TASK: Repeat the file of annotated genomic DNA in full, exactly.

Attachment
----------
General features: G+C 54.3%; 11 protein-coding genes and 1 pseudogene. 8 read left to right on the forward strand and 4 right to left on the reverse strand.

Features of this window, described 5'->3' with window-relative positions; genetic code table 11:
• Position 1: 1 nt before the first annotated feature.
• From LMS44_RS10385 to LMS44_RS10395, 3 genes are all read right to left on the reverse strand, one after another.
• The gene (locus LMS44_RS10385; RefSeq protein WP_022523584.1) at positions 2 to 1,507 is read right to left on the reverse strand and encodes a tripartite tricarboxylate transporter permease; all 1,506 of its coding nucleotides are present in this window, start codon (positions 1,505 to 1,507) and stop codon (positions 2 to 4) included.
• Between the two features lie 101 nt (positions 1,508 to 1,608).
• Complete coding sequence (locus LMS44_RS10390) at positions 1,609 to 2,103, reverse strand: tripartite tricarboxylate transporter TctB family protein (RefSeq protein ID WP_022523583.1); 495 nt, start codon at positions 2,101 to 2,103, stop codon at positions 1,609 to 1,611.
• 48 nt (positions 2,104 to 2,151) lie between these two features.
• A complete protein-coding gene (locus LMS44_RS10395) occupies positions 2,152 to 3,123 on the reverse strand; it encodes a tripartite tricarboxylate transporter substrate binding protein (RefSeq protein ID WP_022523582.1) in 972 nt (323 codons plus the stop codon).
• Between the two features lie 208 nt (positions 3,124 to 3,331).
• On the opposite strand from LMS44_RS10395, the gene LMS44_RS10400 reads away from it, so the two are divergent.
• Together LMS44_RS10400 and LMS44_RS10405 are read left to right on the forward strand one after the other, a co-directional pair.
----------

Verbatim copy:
General features: G+C 54.3%; 11 protein-coding genes and 1 pseudogene. 8 read left to right on the forward strand and 4 right to left on the reverse strand.

Features of this window, described 5'->3' with window-relative positions; genetic code table 11:
• Position 1: 1 nt before the first annotated feature.
• From LMS44_RS10385 to LMS44_RS10395, 3 genes are all read right to left on the reverse strand, one after another.
• The gene (locus LMS44_RS10385; RefSeq protein WP_022523584.1) at positions 2 to 1,507 is read right to left on the reverse strand and encodes a tripartite tricarboxylate transporter permease; all 1,506 of its coding nucleotides are present in this window, start codon (positions 1,505 to 1,507) and stop codon (positions 2 to 4) included.
• Between the two features lie 101 nt (positions 1,508 to 1,608).
• Complete coding sequence (locus LMS44_RS10390) at positions 1,609 to 2,103, reverse strand: tripartite tricarboxylate transporter TctB family protein (RefSeq protein ID WP_022523583.1); 495 nt, start codon at positions 2,101 to 2,103, stop codon at positions 1,609 to 1,611.
• 48 nt (positions 2,104 to 2,151) lie between these two features.
• A complete protein-coding gene (locus LMS44_RS10395) occupies positions 2,152 to 3,123 on the reverse strand; it encodes a tripartite tricarboxylate transporter substrate binding protein (RefSeq protein ID WP_022523582.1) in 972 nt (323 codons plus the stop codon).
• Between the two features lie 208 nt (positions 3,124 to 3,331).
• On the opposite strand from LMS44_RS10395, the gene LMS44_RS10400 reads away from it, so the two are divergent.
• Together LMS44_RS10400 and LMS44_RS10405 are read left to right on the forward strand one after the other, a co-directional pair.